This legislation is the product of what happens when all parties negotiate in good faith. It will save thousands of high-paying jobs, while protecting working families, seniors, and thousands of other high-quality, good-paying jobs throughout the state by capping residential and business energy rates. #FutureEnergyJobs #Energy #jobs
2017 is a year of many promises for people looking to achieve a new year’s resolution. Or some who are ready for the “New Year, New Me” mantra.
However for those who run the state of Illinois, 2017 is already not looking to begin well since they are ending 2016 with no money in their pockets.
To catch you up: In 2015, Governor Rauner took office, he issued a Turnaround Agenda, which is a pro-business fixer-up plan to overcome a few problems corporations face in Illinois. Gov. Rauner being a business-man himself gave demands to lawmakers, but dropped a few for the sake of compromising.
We’re talking a permanent freeze on property taxes, giving term limits to politicians and changing the way employees are able to sue their companies if they are injured or hurt on the job. Since the lawmakers won’t agree to pass his reforms, he doesn’t want to pass the budget.
Those against passing these reforms say they can focus on what he wants but his changes have nothing to do with the actual budget and everyone needs to focus on that first before moving on to other business.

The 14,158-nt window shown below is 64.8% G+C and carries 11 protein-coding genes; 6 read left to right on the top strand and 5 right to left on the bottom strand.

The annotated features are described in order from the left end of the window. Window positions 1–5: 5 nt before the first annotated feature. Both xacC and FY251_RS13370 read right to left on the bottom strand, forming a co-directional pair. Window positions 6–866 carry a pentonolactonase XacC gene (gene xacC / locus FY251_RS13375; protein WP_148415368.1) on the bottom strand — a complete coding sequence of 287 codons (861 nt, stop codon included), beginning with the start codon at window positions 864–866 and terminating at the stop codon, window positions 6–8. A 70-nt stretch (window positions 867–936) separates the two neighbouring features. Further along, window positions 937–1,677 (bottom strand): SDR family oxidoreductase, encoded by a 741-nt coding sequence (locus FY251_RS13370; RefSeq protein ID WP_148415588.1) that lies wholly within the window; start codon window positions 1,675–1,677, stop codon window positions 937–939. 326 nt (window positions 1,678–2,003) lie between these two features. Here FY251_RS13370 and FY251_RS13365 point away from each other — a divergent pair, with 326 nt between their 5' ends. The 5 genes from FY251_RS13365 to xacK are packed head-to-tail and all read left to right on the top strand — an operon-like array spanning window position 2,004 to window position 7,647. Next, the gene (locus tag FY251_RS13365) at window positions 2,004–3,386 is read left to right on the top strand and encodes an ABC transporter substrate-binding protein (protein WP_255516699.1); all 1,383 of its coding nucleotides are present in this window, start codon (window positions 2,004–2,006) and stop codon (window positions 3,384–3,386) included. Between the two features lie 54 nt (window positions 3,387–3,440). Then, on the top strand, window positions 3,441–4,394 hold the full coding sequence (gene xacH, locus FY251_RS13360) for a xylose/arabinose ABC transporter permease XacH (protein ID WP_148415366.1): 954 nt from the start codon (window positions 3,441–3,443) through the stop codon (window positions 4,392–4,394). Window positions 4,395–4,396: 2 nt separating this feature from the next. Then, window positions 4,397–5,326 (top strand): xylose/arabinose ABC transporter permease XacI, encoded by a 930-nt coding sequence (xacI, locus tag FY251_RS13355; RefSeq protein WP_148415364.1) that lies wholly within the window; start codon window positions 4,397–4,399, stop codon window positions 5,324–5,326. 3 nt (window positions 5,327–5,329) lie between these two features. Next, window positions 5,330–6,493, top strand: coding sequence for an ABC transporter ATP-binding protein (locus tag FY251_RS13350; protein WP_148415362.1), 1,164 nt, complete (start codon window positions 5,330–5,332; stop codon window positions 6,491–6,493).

Sidenote: Gov. Rauner also wants the budget to be completely balanced before gives his seal of approval. The budget has not be balanced since the 1990’s and the only way to break even at this point is to cut back, drastically. Illinois was operating close to $4 Billion in the hole and borrowing money to make ends meet. (Think, the money given to schools to operate, money for after school programs, some salaries; anywhere, any person or any organization which receives some type of funding from the state).
In an effort to cut back on spending, Comptroller Leslie Munger (a.k.a. the person who actually signs the checks) halted lawmakers’ paychecks over the summer.
Munger, like Rauner, is a Republican. The Democrats control both the Illinois House & Senate so there’s plenty of back of forth is Springfield.
In one last peace out to Munger; on Friday (her last day in office) Democrat lawmakers filed a lawsuit in Cook County demanding their paychecks back, saying ‘oh by the way keeping our checks is against the Illinois Constitution’.
Susan Mendoza, a Democrat, beat Munger during the election and was just sworn in to take control of the Comptroller’s office this past Monday. However, Mendoza agrees with Munger on holding the checks until a budget is formulated.
Lawmakers get paid once a month at the end of the month. The decision is now in at the hands of a judge to decide.